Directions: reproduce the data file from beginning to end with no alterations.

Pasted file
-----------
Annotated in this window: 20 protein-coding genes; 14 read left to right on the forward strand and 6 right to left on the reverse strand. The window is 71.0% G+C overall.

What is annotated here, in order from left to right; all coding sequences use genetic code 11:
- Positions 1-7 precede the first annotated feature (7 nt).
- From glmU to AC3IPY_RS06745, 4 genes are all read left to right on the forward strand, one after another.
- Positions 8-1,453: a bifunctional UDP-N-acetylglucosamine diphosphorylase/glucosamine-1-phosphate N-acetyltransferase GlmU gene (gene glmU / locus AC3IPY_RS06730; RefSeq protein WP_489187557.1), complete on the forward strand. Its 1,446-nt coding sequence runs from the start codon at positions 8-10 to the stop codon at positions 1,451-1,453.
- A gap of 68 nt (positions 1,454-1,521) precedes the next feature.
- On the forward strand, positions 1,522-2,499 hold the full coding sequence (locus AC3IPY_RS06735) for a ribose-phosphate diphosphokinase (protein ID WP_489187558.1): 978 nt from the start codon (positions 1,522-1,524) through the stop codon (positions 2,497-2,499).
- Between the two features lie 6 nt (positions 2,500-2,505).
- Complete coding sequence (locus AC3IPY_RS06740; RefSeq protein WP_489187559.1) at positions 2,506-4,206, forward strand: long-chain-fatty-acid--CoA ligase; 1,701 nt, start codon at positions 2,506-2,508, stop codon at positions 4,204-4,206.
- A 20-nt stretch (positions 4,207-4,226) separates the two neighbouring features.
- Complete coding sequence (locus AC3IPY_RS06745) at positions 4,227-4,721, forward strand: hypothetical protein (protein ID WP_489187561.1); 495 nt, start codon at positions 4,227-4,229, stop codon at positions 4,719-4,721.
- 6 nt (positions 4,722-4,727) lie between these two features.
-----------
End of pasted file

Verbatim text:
Annotated in this window: 20 protein-coding genes; 14 read left to right on the forward strand and 6 right to left on the reverse strand. The window is 71.0% G+C overall.

What is annotated here, in order from left to right; all coding sequences use genetic code 11:
- Positions 1-7 precede the first annotated feature (7 nt).
- From glmU to AC3IPY_RS06745, 4 genes are all read left to right on the forward strand, one after another.
- Positions 8-1,453: a bifunctional UDP-N-acetylglucosamine diphosphorylase/glucosamine-1-phosphate N-acetyltransferase GlmU gene (gene glmU / locus AC3IPY_RS06730; RefSeq protein WP_489187557.1), complete on the forward strand. Its 1,446-nt coding sequence runs from the start codon at positions 8-10 to the stop codon at positions 1,451-1,453.
- A gap of 68 nt (positions 1,454-1,521) precedes the next feature.
- On the forward strand, positions 1,522-2,499 hold the full coding sequence (locus AC3IPY_RS06735) for a ribose-phosphate diphosphokinase (protein ID WP_489187558.1): 978 nt from the start codon (positions 1,522-1,524) through the stop codon (positions 2,497-2,499).
- Between the two features lie 6 nt (positions 2,500-2,505).
- Complete coding sequence (locus AC3IPY_RS06740; RefSeq protein WP_489187559.1) at positions 2,506-4,206, forward strand: long-chain-fatty-acid--CoA ligase; 1,701 nt, start codon at positions 2,506-2,508, stop codon at positions 4,204-4,206.
- A 20-nt stretch (positions 4,207-4,226) separates the two neighbouring features.
- Complete coding sequence (locus AC3IPY_RS06745) at positions 4,227-4,721, forward strand: hypothetical protein (protein ID WP_489187561.1); 495 nt, start codon at positions 4,227-4,229, stop codon at positions 4,719-4,721.
- 6 nt (positions 4,722-4,727) lie between these two features.